You already know our thoughts on some of the issues we have with this year’s AMVCA nominations. One thing we didn’t mention though, was the conspicuous absence of EbonyLife’s Fifty which was undoubtedly one of last year’s biggest movies. As we said before, awards will always be contentious. And, even though, an awards show which has A Trip To Jamaica in so many prominent categories can’t exactly claim to be too stringent about quality, we’re willing to accept the Fifty snub. It happens.
However, we also found ourselves thinking about The Wedding Party. We’d honestly assumed this movie wouldn’t be eligible till next year, seeing as it just got an official release this month, months after the September 30 deadline specified on the amvca website.
But, there’s the matter of 76, which only got an official Nigerian release in November, but is one of the most nominated films this year.
But then, a closer look at the guidelines reveals something else.
The films simply need to have been screened during that period. They don’t necessarily need to have been screened in Nigeria. Which means 76’s festival screenings (at the Toronto International Film Festival in September, for example) fulfill the qualification criteria.
Which means that The Wedding Party isn’t, like we’d assumed, ineligible. Which makes two tentpoles movies from the EbonyLife stables that are going unacknowledged by the AMVCAs. The AMVCAs love their blockbusters, and here we have two, popular with both critics and audiences, being conspicuously snubbed.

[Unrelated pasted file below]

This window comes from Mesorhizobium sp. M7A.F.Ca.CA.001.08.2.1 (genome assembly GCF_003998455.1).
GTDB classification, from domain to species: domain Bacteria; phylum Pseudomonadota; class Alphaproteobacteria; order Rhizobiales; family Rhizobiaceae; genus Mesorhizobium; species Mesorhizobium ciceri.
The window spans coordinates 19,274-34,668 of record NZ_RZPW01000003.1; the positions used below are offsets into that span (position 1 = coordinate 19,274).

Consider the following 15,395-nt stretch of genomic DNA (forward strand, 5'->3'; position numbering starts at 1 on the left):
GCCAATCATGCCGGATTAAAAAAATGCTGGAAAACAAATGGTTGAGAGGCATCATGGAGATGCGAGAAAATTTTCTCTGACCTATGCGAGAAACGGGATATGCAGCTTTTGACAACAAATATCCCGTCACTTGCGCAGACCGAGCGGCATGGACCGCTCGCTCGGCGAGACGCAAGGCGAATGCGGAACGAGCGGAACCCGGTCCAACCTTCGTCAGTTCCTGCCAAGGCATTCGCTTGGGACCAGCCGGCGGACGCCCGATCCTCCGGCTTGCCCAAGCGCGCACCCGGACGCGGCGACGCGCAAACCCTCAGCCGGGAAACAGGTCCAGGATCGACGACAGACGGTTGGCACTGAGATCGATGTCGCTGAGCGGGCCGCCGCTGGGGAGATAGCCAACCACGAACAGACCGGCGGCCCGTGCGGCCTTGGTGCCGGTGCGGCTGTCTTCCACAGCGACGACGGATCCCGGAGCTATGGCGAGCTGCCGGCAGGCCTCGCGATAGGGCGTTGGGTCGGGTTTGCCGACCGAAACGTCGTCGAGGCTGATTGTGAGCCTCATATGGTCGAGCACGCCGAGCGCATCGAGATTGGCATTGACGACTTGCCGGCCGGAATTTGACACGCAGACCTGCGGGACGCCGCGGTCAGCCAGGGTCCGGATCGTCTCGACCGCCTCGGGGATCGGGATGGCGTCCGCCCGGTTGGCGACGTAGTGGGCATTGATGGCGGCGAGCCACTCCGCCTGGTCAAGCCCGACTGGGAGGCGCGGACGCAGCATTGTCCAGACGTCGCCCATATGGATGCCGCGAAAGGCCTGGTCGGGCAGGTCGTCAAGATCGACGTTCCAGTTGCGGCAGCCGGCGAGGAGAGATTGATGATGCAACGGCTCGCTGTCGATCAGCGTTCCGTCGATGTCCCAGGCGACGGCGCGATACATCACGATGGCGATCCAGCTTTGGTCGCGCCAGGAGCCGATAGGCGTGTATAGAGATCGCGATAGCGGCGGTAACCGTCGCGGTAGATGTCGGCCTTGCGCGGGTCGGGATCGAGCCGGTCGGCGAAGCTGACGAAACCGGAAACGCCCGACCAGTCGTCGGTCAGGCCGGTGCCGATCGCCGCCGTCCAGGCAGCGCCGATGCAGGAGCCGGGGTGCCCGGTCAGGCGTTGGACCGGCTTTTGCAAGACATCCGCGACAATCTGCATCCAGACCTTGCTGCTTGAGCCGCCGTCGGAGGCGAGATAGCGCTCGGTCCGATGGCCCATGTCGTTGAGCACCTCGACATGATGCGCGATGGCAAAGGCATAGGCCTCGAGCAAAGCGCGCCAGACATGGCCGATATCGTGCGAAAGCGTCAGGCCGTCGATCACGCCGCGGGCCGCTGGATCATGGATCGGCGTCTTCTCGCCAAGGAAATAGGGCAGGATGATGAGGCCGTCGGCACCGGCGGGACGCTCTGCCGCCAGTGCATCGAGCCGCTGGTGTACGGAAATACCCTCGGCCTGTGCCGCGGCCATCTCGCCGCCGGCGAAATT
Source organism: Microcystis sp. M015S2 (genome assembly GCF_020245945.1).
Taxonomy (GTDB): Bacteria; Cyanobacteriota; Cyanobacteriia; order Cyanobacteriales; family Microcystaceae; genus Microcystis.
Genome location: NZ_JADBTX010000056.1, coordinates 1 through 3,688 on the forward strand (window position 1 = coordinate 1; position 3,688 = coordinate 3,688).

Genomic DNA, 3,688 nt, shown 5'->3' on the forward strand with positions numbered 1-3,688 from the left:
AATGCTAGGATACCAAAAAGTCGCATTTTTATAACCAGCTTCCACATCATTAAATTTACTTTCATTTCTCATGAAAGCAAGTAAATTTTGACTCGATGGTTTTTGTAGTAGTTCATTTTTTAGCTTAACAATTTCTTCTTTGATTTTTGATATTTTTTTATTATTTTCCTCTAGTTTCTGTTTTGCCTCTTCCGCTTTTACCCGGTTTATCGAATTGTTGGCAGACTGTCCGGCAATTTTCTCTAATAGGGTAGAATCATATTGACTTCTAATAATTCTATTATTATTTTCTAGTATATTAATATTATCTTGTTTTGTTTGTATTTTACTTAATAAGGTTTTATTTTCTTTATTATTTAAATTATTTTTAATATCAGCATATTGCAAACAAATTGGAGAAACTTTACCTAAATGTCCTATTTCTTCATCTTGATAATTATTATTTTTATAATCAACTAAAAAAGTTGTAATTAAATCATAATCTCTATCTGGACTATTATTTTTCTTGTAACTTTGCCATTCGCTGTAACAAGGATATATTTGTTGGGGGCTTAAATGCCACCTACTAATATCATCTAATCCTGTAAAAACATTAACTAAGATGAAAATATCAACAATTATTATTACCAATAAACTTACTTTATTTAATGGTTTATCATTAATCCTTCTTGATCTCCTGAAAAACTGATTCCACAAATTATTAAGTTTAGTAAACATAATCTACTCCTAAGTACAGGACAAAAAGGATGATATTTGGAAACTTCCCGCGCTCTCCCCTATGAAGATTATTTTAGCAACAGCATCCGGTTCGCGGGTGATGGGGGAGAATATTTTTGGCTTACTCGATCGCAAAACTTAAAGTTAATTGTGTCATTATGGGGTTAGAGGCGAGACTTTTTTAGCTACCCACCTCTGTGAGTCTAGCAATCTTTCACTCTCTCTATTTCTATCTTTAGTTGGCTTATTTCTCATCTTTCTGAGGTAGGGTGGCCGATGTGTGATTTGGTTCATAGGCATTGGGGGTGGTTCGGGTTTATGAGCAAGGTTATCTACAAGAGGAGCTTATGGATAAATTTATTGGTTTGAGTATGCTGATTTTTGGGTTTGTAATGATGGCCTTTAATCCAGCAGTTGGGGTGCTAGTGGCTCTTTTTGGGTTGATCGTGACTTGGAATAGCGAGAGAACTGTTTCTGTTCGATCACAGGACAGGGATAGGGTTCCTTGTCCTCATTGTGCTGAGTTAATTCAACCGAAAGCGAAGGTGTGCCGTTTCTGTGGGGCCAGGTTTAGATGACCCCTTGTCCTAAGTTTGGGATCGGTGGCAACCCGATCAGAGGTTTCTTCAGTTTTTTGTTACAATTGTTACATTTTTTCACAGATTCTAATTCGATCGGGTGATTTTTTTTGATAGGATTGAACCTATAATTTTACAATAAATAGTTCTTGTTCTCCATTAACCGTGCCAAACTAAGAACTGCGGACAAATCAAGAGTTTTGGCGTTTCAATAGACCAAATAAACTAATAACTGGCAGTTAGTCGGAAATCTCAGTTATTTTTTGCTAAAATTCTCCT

So we have to wonder, what is going on?
If The Wedding Party was left out because of its release date, while 76 went on to be nominated, it means the eligibility rules are another thing the AMVCAs need to rethink.
Unless both Fifty and The Wedding Party weren’t submitted for consideration at all, which would be strange, but not unheard of (this being the year that, moving away from these shores for a bit, Frank Ocean refused to submit his album to The Grammys for consideration.)
But beyond these two films, we also have to think about Green White Green, which was (as we now know) also eligible and is nowhere to be found on the nominations list.
Given that this film received far and away the most positive buzz from TIFF, and won both the Best Nigerian Film Award and a Special Jury Award (for its lead, Ifeanyi Dike Jr.) at AFRIFF, this is, by far, the most egregious snub. And while it’s also not impossible that Green White Green wasn’t submitted at all, we think it unlikely that this is the case, given its entry into AFRIFF.
So yeah, one way or the other, this is all very strange. But we shall all continue to observe.